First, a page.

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Ambient ammonia exposures in an agricultural community and pediatric asthma morbidity
  • Published Date:
    Nov 2015
  • Source:
    Epidemiology. 26(6):794-801.
Filetype[PDF-398.08 KB]


Details:
  • Keywords:
  • Pubmed Central ID:
    PMC4587379
  • Description:
    Background

    Large-scale animal feeding operations compromise regional air quality in the rural United States through emission of pollutants such as ammonia gas. Exposure to airborne pollution from animal feeding operations may cause pediatric asthma exacerbations in surrounding communities.

    Objectives

    To describe spatial and temporal patterns in ambient ammonia concentrations in an agricultural region, and to investigate associations between short-term fluctuations in ammonia and subsequent changes in respiratory health in children with asthma.

    Methods

    For 13 months in the Yakima Valley of Washington State, 14 monitors sampled ammonia in outdoor air for 24-hour periods every 6 days. School-age children with asthma (n=51) were followed for two health outcomes: biweekly reports of asthma symptoms and quick relief medication usage, and daily measurements of forced expiratory volume in one second (FEV1). We assessed associations between each outcome and ammonia using generalized estimating equations.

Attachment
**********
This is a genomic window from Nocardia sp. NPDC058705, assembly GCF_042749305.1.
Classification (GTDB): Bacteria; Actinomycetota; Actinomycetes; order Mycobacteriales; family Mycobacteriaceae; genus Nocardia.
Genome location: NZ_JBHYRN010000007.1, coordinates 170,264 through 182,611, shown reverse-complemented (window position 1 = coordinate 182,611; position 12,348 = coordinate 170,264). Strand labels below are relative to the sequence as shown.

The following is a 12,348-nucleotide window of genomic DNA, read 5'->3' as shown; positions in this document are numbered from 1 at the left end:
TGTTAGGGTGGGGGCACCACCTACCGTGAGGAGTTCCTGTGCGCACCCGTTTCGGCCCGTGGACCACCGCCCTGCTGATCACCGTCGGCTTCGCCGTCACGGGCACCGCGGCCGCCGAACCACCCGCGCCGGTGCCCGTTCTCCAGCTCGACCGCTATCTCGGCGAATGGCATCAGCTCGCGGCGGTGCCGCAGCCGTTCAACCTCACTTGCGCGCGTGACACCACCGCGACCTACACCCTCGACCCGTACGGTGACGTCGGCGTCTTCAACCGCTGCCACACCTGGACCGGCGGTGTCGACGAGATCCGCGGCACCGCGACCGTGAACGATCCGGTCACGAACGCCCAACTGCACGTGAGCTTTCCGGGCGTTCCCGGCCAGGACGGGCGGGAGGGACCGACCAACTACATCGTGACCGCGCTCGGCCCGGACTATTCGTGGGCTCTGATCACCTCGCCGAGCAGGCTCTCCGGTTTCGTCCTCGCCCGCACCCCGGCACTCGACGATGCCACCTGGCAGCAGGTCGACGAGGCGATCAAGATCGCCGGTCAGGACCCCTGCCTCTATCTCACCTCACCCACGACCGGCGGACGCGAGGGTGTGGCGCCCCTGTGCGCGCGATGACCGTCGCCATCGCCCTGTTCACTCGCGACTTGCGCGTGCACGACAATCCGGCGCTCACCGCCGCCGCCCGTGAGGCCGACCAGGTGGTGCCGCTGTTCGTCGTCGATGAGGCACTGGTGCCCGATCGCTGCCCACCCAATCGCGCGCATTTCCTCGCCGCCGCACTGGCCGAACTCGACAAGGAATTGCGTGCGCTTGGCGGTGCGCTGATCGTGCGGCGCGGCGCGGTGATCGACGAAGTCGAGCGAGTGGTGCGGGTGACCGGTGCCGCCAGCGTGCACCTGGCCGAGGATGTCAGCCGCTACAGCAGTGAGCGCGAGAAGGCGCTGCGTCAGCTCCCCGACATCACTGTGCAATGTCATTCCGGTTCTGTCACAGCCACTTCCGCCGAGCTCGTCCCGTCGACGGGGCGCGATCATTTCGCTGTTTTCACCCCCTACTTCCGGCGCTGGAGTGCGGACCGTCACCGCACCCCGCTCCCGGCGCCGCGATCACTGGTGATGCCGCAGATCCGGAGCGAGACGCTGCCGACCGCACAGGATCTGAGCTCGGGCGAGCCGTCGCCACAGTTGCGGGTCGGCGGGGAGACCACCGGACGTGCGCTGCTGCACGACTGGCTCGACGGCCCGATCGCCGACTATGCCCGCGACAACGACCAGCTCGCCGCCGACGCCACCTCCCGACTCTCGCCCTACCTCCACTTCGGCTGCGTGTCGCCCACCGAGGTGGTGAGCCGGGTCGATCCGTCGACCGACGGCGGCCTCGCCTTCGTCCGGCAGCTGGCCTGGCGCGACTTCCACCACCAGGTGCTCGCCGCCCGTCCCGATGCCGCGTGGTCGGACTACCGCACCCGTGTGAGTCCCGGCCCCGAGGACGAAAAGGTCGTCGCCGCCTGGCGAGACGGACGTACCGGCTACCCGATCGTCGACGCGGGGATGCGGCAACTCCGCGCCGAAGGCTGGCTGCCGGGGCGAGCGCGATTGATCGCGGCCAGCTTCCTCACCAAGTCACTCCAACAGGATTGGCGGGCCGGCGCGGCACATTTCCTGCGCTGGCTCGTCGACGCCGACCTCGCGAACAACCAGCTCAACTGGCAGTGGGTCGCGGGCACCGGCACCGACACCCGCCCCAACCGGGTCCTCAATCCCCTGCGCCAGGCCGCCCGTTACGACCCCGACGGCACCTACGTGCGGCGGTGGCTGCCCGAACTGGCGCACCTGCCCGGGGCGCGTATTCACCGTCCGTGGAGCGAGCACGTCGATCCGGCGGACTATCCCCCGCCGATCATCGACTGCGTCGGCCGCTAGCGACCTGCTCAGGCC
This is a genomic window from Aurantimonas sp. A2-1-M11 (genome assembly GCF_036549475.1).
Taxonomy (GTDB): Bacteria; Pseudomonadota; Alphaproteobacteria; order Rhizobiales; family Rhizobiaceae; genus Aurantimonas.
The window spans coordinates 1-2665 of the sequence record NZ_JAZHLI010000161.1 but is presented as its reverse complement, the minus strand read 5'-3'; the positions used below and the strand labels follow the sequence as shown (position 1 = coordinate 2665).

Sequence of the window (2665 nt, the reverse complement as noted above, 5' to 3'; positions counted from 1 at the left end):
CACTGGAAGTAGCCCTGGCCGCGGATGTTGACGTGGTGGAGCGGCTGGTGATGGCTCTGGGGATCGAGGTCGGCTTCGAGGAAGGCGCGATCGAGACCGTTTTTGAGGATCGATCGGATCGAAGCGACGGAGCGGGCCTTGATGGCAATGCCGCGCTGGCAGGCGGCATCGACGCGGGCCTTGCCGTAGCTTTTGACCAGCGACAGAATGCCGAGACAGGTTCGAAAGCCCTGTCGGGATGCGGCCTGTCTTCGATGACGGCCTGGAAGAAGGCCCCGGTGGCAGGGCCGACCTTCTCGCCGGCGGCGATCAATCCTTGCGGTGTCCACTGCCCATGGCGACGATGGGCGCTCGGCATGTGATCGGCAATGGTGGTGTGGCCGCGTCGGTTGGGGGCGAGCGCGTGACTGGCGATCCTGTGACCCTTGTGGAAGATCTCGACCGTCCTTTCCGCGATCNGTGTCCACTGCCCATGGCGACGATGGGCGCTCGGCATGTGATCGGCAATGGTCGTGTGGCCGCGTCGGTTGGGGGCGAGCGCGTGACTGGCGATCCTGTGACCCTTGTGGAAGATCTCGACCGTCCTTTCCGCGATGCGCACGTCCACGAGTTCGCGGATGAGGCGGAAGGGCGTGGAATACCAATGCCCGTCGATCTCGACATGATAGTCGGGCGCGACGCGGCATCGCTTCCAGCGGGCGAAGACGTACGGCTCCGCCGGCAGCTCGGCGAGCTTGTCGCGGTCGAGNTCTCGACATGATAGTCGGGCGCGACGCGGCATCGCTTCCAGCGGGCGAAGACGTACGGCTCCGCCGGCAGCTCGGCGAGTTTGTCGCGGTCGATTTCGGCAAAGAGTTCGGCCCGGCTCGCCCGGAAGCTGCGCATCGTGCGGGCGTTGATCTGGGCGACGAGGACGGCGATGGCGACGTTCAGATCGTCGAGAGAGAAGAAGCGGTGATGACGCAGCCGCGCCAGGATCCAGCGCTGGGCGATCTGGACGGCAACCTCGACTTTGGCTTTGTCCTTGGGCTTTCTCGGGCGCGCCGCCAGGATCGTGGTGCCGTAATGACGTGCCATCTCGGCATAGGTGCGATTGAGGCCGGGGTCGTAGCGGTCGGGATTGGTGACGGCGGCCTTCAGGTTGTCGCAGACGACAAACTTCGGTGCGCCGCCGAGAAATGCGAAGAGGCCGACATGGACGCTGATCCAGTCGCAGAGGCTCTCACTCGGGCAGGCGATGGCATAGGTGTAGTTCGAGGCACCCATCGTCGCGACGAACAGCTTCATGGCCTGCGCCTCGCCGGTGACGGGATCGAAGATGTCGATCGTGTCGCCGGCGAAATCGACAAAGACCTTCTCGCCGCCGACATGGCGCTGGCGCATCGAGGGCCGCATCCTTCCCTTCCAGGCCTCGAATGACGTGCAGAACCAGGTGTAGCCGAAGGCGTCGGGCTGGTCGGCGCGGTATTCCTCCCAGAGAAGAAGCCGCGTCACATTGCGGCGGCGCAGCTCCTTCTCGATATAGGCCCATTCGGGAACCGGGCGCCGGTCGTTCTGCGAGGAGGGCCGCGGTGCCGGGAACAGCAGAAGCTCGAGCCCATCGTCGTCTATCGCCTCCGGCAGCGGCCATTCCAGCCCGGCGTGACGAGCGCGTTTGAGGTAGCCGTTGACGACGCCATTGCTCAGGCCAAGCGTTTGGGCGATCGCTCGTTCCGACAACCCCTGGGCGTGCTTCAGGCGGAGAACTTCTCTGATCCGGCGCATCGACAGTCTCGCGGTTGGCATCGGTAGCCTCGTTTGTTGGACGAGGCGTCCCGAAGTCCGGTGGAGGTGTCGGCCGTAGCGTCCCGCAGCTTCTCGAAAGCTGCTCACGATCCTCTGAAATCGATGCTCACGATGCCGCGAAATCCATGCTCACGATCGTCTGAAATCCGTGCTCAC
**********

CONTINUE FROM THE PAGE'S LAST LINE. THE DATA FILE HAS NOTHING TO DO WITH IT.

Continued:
Results

    24-hour ammonia concentrations varied from 0.2 to 238.1 μg/m3 during the study period and displayed a strong correlation with proximity to animal feeding operations. FEV1% was 3.8% lower (95% CI: 0.2, 7.3) per interquartile increase in one-day lagged ammonia concentration and 3.0% lower (95% CI: 0.5, 5.8) for two-day lagged concentration. We observed no associations between self-reported asthma symptoms or medication usage and estimated ammonia exposure.

    Conclusions

    Ammonia concentrations were elevated in this community and strongly predicted by proximity to animal feeding operations. Ammonia's association with acute lung function decrements in children with asthma in the surrounding community may be causal or, alternatively, ammonia may be a marker for other pollutants from animal feeding operations associated with respiratory effects.

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